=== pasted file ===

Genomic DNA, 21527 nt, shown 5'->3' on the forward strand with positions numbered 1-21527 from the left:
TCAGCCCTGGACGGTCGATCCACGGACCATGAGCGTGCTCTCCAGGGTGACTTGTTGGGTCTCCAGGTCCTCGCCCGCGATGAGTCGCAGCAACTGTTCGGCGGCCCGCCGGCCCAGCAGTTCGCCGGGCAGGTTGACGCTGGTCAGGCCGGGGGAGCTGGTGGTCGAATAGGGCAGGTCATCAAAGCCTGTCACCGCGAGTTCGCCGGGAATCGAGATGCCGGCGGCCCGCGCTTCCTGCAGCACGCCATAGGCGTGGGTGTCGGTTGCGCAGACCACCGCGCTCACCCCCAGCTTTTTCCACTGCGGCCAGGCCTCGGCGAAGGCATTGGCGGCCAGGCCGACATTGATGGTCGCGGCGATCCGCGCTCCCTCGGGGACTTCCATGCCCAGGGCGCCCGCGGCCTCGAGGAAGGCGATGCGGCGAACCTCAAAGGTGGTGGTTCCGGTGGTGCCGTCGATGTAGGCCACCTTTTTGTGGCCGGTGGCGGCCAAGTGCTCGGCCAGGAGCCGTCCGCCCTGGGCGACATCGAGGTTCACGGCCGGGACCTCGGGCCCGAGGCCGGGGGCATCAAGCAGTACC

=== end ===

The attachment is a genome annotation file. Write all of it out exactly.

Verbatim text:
Genomic DNA, 21527 nt, shown 5'->3' on the forward strand with positions numbered 1-21527 from the left:
TCAGCCCTGGACGGTCGATCCACGGACCATGAGCGTGCTCTCCAGGGTGACTTGTTGGGTCTCCAGGTCCTCGCCCGCGATGAGTCGCAGCAACTGTTCGGCGGCCCGCCGGCCCAGCAGTTCGCCGGGCAGGTTGACGCTGGTCAGGCCGGGGGAGCTGGTGGTCGAATAGGGCAGGTCATCAAAGCCTGTCACCGCGAGTTCGCCGGGAATCGAGATGCCGGCGGCCCGCGCTTCCTGCAGCACGCCATAGGCGTGGGTGTCGGTTGCGCAGACCACCGCGCTCACCCCCAGCTTTTTCCACTGCGGCCAGGCCTCGGCGAAGGCATTGGCGGCCAGGCCGACATTGATGGTCGCGGCGATCCGCGCTCCCTCGGGGACTTCCATGCCCAGGGCGCCCGCGGCCTCGAGGAAGGCGATGCGGCGAACCTCAAAGGTGGTGGTTCCGGTGGTGCCGTCGATGTAGGCCACCTTTTTGTGGCCGGTGGCGGCCAAGTGCTCGGCCAGGAGCCGTCCGCCCTGGGCGACATCGAGGTTCACGGCCGGGACCTCGGGCCCGAGGCCGGGGGCATCAAGCAGTACC